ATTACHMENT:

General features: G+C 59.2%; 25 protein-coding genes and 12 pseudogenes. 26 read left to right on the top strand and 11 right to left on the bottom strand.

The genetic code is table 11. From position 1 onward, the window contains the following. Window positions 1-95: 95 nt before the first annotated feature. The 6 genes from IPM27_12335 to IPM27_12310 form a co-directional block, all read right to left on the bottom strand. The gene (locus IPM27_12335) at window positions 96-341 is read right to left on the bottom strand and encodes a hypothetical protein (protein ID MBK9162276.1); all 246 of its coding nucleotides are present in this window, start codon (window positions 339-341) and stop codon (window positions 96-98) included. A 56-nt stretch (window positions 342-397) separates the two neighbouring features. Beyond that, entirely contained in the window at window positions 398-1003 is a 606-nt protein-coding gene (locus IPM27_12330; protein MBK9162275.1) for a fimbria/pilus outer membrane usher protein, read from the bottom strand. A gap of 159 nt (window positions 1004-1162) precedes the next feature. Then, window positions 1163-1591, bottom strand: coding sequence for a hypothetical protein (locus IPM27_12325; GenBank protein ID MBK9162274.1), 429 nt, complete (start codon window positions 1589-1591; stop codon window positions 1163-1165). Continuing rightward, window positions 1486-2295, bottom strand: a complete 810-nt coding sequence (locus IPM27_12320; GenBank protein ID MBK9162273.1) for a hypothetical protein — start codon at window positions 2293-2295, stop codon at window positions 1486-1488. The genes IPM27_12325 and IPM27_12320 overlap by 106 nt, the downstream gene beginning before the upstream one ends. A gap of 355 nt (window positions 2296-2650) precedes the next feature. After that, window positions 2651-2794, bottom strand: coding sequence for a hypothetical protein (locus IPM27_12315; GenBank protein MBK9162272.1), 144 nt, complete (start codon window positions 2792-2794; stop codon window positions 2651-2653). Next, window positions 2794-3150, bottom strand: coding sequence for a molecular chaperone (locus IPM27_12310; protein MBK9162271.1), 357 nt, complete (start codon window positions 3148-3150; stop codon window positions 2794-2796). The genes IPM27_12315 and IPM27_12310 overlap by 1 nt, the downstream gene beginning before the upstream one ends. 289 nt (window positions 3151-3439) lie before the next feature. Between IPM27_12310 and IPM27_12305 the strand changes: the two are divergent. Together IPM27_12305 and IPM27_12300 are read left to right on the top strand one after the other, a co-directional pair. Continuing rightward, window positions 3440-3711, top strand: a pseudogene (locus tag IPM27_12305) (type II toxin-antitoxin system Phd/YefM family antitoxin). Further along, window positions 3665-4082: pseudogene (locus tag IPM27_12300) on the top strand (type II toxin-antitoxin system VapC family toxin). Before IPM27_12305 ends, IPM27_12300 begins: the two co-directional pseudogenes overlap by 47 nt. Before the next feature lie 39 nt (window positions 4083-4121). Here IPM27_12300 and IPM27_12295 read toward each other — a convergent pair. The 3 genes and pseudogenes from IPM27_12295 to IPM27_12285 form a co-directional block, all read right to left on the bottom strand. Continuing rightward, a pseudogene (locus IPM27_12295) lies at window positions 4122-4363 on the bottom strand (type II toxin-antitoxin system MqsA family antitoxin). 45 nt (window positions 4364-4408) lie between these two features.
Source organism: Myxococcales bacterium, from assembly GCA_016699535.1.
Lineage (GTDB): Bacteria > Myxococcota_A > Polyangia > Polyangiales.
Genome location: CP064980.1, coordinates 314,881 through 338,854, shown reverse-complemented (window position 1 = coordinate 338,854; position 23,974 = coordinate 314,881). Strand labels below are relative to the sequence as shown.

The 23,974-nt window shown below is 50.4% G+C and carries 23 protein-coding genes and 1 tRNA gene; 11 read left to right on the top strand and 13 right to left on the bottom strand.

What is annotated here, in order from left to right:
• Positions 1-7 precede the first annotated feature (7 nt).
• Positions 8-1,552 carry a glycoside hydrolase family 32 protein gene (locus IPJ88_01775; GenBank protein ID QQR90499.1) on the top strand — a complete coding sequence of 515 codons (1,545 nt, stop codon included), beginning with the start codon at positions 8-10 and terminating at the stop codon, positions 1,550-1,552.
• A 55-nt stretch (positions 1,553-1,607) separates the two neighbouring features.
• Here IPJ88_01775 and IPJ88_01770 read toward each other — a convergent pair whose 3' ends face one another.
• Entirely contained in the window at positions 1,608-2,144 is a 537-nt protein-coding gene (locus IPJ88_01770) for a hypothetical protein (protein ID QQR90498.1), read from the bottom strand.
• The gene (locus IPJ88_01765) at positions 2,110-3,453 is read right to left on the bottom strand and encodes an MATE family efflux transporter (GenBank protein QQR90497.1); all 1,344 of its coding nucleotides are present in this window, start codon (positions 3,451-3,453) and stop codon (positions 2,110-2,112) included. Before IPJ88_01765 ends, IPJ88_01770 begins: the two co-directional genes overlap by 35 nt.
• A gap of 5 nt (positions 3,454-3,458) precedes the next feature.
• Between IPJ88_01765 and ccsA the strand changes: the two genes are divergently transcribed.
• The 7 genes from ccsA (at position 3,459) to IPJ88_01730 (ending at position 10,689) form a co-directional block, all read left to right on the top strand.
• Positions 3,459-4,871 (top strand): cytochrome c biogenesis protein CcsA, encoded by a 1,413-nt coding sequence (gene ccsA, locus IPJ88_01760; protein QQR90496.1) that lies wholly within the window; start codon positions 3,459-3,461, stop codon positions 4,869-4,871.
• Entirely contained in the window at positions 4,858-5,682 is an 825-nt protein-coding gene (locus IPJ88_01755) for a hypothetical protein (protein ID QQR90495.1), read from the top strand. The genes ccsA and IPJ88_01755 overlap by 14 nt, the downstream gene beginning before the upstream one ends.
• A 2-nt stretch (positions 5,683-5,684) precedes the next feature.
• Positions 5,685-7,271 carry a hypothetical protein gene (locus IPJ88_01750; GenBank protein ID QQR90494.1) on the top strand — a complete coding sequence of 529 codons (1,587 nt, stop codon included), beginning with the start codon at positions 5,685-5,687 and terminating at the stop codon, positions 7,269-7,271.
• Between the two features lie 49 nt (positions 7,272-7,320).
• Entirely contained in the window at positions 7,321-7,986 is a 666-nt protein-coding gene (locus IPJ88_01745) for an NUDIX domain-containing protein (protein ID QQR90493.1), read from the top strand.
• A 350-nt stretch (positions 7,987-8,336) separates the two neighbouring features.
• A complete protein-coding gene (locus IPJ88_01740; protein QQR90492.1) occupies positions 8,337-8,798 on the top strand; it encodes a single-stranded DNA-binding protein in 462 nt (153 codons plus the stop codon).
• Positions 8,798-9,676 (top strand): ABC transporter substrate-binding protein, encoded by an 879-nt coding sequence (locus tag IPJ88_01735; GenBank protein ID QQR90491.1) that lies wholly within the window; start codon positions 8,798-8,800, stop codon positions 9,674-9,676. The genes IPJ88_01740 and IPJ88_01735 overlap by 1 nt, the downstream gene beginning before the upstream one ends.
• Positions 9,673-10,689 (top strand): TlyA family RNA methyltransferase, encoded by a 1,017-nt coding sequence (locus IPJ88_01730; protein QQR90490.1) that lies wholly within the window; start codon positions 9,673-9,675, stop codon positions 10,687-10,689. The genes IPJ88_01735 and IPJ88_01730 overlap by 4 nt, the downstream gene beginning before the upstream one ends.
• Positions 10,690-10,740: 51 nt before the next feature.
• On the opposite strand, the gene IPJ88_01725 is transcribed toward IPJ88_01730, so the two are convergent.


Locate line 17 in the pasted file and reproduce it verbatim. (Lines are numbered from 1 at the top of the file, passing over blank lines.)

• Positions 3,459-4,871 (top strand): cytochrome c biogenesis protein CcsA, encoded by a 1,413-nt coding sequence (gene ccsA, locus IPJ88_01760; protein QQR90496.1) that lies wholly within the window; start codon positions 3,459-3,461, stop codon positions 4,869-4,871.